PROPOSED changes to global pension accounting rules will make pension costs more volatile at UK firms, exacerbating the impact that pension deficits have on companies experts warned.
The International Accounting Standard Board yesterday announced changes to the way pension deficits and surpluses are accounted for, which accountants KPMG forecast could wipe as much as £10bn a year from the profits of UK businesses.
Among the changes, the board proposes to ban the use of the “corridor” accounting method, which allows gains and losses made by pension funds to be recognised over a certain number of years rather than immediately, effective from 2013.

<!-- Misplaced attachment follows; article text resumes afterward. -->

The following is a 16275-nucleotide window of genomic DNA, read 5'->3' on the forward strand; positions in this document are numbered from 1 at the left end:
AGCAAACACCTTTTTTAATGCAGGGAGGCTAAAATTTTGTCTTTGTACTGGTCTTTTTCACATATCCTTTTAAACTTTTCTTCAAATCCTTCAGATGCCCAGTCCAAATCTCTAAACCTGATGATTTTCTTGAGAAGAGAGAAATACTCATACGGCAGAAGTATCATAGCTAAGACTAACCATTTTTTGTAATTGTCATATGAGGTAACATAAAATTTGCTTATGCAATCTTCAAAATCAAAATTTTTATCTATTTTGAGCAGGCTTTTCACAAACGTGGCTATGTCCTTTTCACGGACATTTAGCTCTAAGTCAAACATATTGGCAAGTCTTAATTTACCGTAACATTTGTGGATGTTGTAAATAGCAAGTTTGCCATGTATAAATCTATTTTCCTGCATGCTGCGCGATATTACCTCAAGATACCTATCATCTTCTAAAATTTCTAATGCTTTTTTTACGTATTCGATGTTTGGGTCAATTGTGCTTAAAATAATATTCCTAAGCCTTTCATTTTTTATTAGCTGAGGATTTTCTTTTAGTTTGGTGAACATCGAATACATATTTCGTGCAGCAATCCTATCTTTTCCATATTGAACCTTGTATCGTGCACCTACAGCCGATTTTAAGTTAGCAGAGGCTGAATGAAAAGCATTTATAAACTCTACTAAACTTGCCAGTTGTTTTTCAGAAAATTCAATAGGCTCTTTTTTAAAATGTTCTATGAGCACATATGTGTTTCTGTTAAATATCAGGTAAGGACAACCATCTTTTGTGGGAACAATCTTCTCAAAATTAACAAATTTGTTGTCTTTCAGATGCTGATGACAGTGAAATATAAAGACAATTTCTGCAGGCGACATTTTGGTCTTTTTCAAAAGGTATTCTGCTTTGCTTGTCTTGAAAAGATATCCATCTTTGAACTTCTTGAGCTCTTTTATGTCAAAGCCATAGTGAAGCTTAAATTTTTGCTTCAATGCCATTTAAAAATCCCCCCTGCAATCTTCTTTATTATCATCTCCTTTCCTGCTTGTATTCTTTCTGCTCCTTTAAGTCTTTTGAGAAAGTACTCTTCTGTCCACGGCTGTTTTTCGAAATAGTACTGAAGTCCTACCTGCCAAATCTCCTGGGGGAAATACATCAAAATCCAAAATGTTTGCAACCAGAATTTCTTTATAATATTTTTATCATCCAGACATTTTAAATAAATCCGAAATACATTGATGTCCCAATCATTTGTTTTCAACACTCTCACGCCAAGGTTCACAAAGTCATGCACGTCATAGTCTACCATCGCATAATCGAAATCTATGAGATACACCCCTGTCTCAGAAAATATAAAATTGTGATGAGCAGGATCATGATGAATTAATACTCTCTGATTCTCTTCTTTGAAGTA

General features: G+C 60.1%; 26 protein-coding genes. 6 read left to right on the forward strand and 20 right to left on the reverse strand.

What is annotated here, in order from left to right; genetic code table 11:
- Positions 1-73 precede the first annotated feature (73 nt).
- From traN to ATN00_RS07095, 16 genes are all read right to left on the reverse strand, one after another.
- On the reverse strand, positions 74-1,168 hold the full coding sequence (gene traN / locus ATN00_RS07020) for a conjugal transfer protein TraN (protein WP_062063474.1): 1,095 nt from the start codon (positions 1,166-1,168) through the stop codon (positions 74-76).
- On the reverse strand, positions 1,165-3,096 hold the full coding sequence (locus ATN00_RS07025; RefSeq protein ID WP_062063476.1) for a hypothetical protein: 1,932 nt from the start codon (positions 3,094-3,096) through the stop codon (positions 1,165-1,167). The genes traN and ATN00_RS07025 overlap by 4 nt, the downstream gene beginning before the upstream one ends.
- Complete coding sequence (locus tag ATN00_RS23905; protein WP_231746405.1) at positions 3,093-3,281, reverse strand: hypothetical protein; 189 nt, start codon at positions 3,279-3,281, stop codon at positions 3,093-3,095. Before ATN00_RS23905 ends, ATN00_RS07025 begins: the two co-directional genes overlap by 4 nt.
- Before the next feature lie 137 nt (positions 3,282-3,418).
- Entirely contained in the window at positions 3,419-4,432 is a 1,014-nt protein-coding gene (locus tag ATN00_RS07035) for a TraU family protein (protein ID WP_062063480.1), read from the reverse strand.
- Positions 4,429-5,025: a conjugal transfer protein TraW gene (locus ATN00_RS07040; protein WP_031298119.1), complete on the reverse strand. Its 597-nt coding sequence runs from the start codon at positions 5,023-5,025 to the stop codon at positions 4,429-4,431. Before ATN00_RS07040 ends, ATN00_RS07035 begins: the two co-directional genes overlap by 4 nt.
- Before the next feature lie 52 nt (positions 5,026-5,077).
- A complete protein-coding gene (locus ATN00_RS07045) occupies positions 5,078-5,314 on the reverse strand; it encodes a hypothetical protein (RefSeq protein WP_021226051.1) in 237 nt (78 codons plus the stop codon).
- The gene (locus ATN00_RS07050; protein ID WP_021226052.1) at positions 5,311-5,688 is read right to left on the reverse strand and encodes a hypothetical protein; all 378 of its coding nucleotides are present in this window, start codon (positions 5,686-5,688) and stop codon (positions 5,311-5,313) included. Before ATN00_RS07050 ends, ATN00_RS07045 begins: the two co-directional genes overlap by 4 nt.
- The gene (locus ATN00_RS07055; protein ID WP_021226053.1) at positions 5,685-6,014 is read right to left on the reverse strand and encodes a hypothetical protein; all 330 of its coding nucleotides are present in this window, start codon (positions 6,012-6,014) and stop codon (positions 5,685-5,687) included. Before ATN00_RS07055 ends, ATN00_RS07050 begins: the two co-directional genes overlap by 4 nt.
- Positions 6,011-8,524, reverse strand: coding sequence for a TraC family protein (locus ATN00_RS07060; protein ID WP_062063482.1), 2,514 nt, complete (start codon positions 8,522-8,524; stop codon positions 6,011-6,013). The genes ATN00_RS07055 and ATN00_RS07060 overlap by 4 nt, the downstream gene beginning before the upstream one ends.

The majority of UK companies shun the corridor method, but large and high profile schemes, such as British Airways, are known to use this practice, said Sarah Abram, a consultant and actuary at Aon Consulting.
British Airways’ 2008/2009 annual accounts showed the largest of BA’s two defined benefit pension fund, New Airways Pension Scheme, left “actuarial” losses of £1.19bn unrecognised.